Oracle on the Web, Part 2 – Oracle 10g’s HTTP Server and HTML DB

In part one
of this series, the installation and basic configuration of Oracle9i’s HTTP
Server was covered. This part of the series looks at how the HTTP server has
changed with respect to how you get it and how you use it. Part of the process
is very easy, and other parts are somewhat confusing. If you were hoping for a
clean, “one CD type of install and there it is” situation, the result is a
mixed bag.

Framework for getting the 10g HTTP server

Unfortunately, the
installation is not just one CD. The HTTP server component, along with other
products, is on a companion CD. Oracle10g Standard Edition One and the
companion CD, like virtually every other Oracle product, are available at OTN.
However, another way you can get the CD set is to ask for the Oracle 10g
Resource Kit (click on the advertisement seen on several Web sites is one way).

The kit includes three CDs:
one for SE1 (the RDBMS software), a companion CD, and a study guide CD. There
is a requirement to register online (the Web address is shown in an OUI window)
to receive a registration code, and then you enter the code before OUI will
continue.

In case you have not
installed 10g yet, the installation footprint is a bit different in
terms of what you would expect from OFA standards in the past. Additionally, if
the installation
s and you need to clean the registry, the “HOME” key
begins with “KEY” instead of HOME under HKEY_LOCAL_MACHINE > Software >
Oracle.

As another tip, if you
encounter a failure related to OracleCSService (the clustering service), the
DBCA assistant will fail (which means no database to play with later). Turn
off or disable any anti-virus or firewall software, stop any 10g
services, delete the files, and clean out what you can from the registry,
focusing on the DBConsole and the CSService.

After SE1 is installed, the
Enterprise Console will appear. Take a tour of that, and then exit.

End of Installation info window


The Enterprise Manager Console

Insert the companion CD and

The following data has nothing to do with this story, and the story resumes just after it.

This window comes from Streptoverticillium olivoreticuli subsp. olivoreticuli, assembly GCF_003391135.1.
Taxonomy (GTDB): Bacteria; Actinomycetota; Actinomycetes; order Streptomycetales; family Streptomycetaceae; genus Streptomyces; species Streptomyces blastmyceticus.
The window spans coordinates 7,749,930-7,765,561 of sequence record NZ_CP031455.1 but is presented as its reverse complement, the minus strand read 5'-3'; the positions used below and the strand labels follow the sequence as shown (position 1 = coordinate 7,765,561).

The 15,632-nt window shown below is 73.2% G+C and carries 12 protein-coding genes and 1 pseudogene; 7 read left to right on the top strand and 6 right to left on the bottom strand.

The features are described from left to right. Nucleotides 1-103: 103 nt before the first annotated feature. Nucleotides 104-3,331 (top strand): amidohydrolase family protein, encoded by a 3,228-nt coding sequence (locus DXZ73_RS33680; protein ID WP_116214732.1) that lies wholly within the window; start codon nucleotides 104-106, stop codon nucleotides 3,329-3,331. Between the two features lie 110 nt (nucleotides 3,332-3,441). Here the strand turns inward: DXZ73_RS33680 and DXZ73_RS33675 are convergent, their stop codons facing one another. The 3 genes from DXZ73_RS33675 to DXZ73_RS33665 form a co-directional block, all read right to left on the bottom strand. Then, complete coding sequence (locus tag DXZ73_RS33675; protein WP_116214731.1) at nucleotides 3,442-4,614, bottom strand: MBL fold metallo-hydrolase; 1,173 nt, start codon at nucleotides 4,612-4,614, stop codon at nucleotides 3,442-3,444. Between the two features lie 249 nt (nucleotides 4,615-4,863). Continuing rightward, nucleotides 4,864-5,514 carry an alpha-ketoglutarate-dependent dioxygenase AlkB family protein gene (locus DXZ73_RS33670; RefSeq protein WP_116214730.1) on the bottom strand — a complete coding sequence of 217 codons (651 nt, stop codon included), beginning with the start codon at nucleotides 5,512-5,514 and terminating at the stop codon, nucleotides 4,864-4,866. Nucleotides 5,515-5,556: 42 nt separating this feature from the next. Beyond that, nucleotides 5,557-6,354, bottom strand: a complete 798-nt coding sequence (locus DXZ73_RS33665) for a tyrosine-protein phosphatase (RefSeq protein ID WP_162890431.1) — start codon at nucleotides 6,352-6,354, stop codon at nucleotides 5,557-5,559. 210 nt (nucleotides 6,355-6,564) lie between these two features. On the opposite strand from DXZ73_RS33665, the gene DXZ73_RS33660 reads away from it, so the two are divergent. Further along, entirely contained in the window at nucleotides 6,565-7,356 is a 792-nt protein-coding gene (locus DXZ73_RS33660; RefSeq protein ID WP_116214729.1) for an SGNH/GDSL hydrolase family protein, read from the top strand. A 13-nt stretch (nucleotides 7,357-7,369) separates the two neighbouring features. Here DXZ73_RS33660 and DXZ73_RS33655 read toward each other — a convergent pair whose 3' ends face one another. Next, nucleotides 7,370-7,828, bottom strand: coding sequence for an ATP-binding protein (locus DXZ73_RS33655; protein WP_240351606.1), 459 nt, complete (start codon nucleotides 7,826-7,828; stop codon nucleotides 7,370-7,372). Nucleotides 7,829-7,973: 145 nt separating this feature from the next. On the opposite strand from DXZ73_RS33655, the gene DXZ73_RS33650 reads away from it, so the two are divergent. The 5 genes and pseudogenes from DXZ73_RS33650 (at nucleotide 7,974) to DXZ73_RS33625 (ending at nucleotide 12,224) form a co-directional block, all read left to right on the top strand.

start (or autorun) OUI again. This part of the installation requires a separate
ORACLE_HOME – by name and location. You can choose either companion products
option, but only one at a time. At the “Select a Product to Install” window,
pick the bottom option to get the two items of interest for later on: Oracle
HTTP Server and HTML DB.

Tip: Do not have TNS_ADMIN
set because a net configuration assistant creates its own tnsnames.ora file
using “HTMLDB” connecting to the name of your target database. If the assistant
cannot connect to the HTML DB, the setup will fail.


HTMLDB =
(DESCRIPTION =
(ADDRESS_LIST =
(ADDRESS = (PROTOCOL = TCP)(HOST = D2JW5021)(PORT = 1521))
)
(CONNECT_DATA =
(SERVICE_NAME = db10)
)
)

Be sure to record the
password for the HTML DB DBA.

Take note of the URIs at the
end of the installation. More than likely, the port will be 7777.

What makes the HTTP server
so important is that it is your gateway to the HTML DB – which leads to a
thought: name as many different types of DBA’s you can think of. No doubt, you
thought of production, development, applications (as in Oracle Apps), data warehouse,
and jobless (ouch!). It is time to add one more type to the list, and that is
the HTML DB DBA.

Steve Callan
Steve Callan
Steve is an Oracle DBA (OCP 8i and 9i)/developer working in Denver. His Oracle experience also includes Forms and Reports, Oracle9iAS and Oracle9iDS.

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